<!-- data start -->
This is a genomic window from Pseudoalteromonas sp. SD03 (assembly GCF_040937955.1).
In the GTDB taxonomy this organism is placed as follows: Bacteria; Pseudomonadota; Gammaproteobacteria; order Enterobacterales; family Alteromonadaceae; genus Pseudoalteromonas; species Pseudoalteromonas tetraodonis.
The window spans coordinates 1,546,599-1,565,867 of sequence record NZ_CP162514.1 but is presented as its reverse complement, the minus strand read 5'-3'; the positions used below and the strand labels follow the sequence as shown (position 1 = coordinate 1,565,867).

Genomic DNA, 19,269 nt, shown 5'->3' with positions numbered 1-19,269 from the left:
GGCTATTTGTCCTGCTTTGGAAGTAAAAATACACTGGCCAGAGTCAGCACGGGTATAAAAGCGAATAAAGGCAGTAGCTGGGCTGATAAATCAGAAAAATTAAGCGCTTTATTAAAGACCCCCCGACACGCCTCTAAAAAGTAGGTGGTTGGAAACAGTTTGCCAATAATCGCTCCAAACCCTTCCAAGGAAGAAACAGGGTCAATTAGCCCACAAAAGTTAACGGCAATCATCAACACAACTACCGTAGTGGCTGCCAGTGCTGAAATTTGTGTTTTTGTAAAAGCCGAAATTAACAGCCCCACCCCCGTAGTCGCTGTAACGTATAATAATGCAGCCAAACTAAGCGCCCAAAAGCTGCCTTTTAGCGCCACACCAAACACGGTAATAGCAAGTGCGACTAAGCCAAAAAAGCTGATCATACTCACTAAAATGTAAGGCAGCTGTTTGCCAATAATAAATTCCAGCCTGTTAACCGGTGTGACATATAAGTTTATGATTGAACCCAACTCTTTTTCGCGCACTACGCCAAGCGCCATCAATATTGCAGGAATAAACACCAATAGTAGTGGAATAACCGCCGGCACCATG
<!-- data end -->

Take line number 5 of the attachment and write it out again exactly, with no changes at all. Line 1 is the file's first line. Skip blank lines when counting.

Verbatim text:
GGCTATTTGTCCTGCTTTGGAAGTAAAAATACACTGGCCAGAGTCAGCACGGGTATAAAAGCGAATAAAGGCAGTAGCTGGGCTGATAAATCAGAAAAATTAAGCGCTTTATTAAAGACCCCCCGACACGCCTCTAAAAAGTAGGTGGTTGGAAACAGTTTGCCAATAATCGCTCCAAACCCTTCCAAGGAAGAAACAGGGTCAATTAGCCCACAAAAGTTAACGGCAATCATCAACACAACTACCGTAGTGGCTGCCAGTGCTGAAATTTGTGTTTTTGTAAAAGCCGAAATTAACAGCCCCACCCCCGTAGTCGCTGTAACGTATAATAATGCAGCCAAACTAAGCGCCCAAAAGCTGCCTTTTAGCGCCACACCAAACACGGTAATAGCAAGTGCGACTAAGCCAAAAAAGCTGATCATACTCACTAAAATGTAAGGCAGCTGTTTGCCAATAATAAATTCCAGCCTGTTAACCGGTGTGACATATAAGTTTATGATTGAACCCAACTCTTTTTCGCGCACTACGCCAAGCGCCATCAATATTGCAGGAATAAACACCAATAGTAGTGGAATAACCGCCGGCACCATG